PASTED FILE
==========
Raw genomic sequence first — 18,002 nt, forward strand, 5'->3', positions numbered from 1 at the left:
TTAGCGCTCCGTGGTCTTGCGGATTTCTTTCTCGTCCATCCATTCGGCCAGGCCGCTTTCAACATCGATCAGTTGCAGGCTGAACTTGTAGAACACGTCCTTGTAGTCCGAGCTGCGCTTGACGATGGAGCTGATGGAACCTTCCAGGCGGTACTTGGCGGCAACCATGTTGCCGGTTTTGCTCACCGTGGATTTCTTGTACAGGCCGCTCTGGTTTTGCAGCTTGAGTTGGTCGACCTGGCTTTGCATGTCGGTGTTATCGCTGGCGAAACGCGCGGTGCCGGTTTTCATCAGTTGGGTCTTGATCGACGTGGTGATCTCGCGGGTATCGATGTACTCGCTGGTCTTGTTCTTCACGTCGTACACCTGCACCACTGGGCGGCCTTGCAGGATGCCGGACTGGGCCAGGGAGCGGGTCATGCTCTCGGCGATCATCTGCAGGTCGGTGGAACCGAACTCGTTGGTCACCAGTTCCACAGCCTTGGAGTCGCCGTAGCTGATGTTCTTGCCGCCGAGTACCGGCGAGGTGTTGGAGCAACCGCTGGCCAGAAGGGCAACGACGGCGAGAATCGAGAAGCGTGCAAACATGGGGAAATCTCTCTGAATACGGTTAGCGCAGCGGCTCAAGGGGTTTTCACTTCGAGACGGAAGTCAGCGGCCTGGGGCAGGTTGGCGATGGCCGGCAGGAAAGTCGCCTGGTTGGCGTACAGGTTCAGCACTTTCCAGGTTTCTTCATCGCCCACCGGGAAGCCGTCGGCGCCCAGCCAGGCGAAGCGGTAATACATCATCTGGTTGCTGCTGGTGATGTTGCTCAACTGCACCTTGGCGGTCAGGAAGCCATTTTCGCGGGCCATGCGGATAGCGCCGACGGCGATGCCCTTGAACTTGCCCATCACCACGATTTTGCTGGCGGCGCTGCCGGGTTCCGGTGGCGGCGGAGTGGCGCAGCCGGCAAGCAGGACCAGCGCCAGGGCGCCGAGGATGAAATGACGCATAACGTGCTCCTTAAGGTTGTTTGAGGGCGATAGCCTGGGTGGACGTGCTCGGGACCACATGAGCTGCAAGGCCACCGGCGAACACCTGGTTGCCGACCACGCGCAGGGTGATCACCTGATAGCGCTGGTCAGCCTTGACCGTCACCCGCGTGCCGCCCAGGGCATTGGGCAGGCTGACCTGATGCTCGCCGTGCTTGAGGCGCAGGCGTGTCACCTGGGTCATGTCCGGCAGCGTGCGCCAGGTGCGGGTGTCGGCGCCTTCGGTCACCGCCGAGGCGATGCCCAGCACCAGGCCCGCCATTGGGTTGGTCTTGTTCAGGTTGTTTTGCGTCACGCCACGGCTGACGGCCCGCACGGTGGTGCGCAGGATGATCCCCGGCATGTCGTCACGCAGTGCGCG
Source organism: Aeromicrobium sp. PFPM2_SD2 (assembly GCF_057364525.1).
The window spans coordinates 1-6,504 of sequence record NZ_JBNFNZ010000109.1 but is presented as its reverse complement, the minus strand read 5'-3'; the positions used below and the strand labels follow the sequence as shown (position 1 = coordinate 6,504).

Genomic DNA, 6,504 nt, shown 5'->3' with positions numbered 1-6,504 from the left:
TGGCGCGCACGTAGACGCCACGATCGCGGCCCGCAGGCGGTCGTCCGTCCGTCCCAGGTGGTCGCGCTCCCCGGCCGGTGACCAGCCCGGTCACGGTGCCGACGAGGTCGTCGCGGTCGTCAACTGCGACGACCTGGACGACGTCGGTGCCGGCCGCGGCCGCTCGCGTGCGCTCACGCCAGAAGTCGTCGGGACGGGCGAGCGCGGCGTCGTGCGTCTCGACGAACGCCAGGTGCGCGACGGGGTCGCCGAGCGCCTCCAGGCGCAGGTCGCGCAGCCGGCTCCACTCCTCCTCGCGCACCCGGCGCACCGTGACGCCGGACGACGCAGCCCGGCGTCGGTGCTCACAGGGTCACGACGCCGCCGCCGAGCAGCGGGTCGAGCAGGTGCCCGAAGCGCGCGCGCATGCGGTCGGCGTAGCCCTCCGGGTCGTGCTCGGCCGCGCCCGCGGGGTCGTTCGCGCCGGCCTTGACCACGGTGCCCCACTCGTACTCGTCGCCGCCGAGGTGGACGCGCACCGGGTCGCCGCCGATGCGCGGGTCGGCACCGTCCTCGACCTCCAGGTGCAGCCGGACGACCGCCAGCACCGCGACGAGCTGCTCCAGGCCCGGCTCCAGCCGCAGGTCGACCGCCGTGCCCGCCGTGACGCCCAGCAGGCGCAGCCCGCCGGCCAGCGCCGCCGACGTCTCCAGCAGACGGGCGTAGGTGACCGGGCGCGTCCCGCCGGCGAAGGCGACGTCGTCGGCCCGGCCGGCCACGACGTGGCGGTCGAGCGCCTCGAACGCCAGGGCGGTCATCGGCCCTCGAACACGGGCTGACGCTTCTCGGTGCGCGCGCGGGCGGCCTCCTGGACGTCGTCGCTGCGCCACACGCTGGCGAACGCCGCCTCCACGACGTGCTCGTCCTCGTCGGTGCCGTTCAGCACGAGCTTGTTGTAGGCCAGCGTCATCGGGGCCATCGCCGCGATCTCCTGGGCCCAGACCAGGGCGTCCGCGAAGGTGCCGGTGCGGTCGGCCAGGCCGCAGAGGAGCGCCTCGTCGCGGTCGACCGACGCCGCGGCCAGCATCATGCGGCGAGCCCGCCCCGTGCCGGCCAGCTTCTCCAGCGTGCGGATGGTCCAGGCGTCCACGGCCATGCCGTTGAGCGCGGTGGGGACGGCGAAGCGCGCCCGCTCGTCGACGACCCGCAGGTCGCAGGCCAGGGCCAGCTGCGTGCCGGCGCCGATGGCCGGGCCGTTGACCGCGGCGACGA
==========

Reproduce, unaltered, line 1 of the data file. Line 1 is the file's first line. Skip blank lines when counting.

Raw genomic sequence first — 18,002 nt, forward strand, 5'->3', positions numbered from 1 at the left: